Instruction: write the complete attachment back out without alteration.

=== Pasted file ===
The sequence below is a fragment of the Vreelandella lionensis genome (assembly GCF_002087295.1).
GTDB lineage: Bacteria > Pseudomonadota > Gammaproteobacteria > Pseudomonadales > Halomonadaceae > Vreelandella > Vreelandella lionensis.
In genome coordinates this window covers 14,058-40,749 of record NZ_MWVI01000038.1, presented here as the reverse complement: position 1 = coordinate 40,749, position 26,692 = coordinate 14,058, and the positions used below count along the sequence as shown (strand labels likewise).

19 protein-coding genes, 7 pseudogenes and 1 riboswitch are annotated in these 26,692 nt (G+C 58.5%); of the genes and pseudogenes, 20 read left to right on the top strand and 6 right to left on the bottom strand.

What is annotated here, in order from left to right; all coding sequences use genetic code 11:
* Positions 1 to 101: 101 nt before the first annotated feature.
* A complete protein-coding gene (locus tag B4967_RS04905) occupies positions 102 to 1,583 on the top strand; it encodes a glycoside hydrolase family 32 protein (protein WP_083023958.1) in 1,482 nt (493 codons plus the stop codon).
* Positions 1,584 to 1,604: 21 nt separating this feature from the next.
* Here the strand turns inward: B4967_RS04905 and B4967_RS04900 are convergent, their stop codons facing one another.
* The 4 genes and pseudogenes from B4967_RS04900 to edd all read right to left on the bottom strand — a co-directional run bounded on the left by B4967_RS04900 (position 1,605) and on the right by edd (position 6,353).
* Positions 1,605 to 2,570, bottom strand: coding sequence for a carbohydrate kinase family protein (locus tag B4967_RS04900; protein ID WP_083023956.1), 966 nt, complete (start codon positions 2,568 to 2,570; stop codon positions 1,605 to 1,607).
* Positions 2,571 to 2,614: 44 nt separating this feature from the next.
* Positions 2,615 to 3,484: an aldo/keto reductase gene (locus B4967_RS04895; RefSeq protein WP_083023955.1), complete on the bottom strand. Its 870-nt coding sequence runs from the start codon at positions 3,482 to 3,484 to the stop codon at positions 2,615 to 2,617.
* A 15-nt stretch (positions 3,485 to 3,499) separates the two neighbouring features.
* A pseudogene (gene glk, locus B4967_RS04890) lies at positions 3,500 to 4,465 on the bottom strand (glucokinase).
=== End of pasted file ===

The sequence below is a fragment of the Vreelandella lionensis genome (assembly GCF_002087295.1).
GTDB lineage: Bacteria > Pseudomonadota > Gammaproteobacteria > Pseudomonadales > Halomonadaceae > Vreelandella > Vreelandella lionensis.
In genome coordinates this window covers 14,058-40,749 of record NZ_MWVI01000038.1, presented here as the reverse complement: position 1 = coordinate 40,749, position 26,692 = coordinate 14,058, and the positions used below count along the sequence as shown (strand labels likewise).

19 protein-coding genes, 7 pseudogenes and 1 riboswitch are annotated in these 26,692 nt (G+C 58.5%); of the genes and pseudogenes, 20 read left to right on the top strand and 6 right to left on the bottom strand.

What is annotated here, in order from left to right; all coding sequences use genetic code 11:
* Positions 1 to 101: 101 nt before the first annotated feature.
* A complete protein-coding gene (locus tag B4967_RS04905) occupies positions 102 to 1,583 on the top strand; it encodes a glycoside hydrolase family 32 protein (protein WP_083023958.1) in 1,482 nt (493 codons plus the stop codon).
* Positions 1,584 to 1,604: 21 nt separating this feature from the next.
* Here the strand turns inward: B4967_RS04905 and B4967_RS04900 are convergent, their stop codons facing one another.
* The 4 genes and pseudogenes from B4967_RS04900 to edd all read right to left on the bottom strand — a co-directional run bounded on the left by B4967_RS04900 (position 1,605) and on the right by edd (position 6,353).
* Positions 1,605 to 2,570, bottom strand: coding sequence for a carbohydrate kinase family protein (locus tag B4967_RS04900; protein ID WP_083023956.1), 966 nt, complete (start codon positions 2,568 to 2,570; stop codon positions 1,605 to 1,607).
* Positions 2,571 to 2,614: 44 nt separating this feature from the next.
* Positions 2,615 to 3,484: an aldo/keto reductase gene (locus B4967_RS04895; RefSeq protein WP_083023955.1), complete on the bottom strand. Its 870-nt coding sequence runs from the start codon at positions 3,482 to 3,484 to the stop codon at positions 2,615 to 2,617.
* A 15-nt stretch (positions 3,485 to 3,499) separates the two neighbouring features.
* A pseudogene (gene glk, locus B4967_RS04890) lies at positions 3,500 to 4,465 on the bottom strand (glucokinase).